A Prayer for the Crown-Shy

by Becky Chambers

Cover image

Series: Monk & Robot #2
Publisher: Tordotcom
Copyright: 2022
ISBN: 1-250-23624-X
Format: Kindle
Pages: 151

Buy at Powell's Books

A Prayer for the Crown Shy is the second novella in the Monk & Robot series and a direct sequel to A Psalm for the Wild-Built. Don't start here.

I would call this the continuing adventures of Sibling Dex and Mosscap the robot, except adventures is entirely the wrong term for stories with so little risk or danger. The continuing tour? The continuing philosophical musings? Whatever one calls it, it's a slow exploration of Dex's world, this time with Mosscap alongside. Humans are about to have their first contact with a robot since the Awakening.

If you're expecting that to involve any conflict, well, you've misunderstood the sort of story that this is. Mosscap causes a sensation, certainly, but a very polite and calm one, and almost devoid of suspicion or fear. There is one village where they get a slightly chilly reception, but even that is at most a quiet disapproval for well-understood reasons. This world is more utopian than post-scarcity, in that old sense of utopian in which human nature has clearly been rewritten to make the utopia work.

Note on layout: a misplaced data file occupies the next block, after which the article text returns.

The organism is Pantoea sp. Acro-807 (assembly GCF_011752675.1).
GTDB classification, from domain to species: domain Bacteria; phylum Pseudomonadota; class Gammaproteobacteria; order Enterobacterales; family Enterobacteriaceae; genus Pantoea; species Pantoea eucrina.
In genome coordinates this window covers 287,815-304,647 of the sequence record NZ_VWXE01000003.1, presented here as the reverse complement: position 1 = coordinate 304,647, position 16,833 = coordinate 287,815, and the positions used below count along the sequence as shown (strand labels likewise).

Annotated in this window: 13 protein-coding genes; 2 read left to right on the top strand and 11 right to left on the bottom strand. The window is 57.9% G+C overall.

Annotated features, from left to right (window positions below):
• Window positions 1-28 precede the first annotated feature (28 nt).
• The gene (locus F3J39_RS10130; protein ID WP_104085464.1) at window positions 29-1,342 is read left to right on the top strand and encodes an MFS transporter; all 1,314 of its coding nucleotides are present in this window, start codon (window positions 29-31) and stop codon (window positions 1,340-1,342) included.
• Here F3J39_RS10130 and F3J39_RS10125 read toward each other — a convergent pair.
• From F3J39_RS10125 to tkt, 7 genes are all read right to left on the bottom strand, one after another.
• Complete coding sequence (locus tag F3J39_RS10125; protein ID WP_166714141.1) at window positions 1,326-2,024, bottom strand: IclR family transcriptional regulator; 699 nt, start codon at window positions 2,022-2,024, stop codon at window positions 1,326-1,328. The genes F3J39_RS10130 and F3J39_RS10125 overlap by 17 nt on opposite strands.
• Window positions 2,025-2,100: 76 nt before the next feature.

I have to admit I'm struggling with this series. It's calm and happy and charming and occasionally beautiful in its descriptions. Dex continues to be a great character, with enough minor frustration, occasional irritation, and inner complications to make me want to keep reading about them. But it's one thing to have one character in a story who is simply a nice person at a bone-deep level, particularly given that Dex chose religious orders and to some extent has being a nice person as their vocation. It's another matter entirely when apparently everyone in the society is equally nice, and the only conflicts come from misunderstandings, respectful disagreements of opinion, and the occasional minor personality conflict.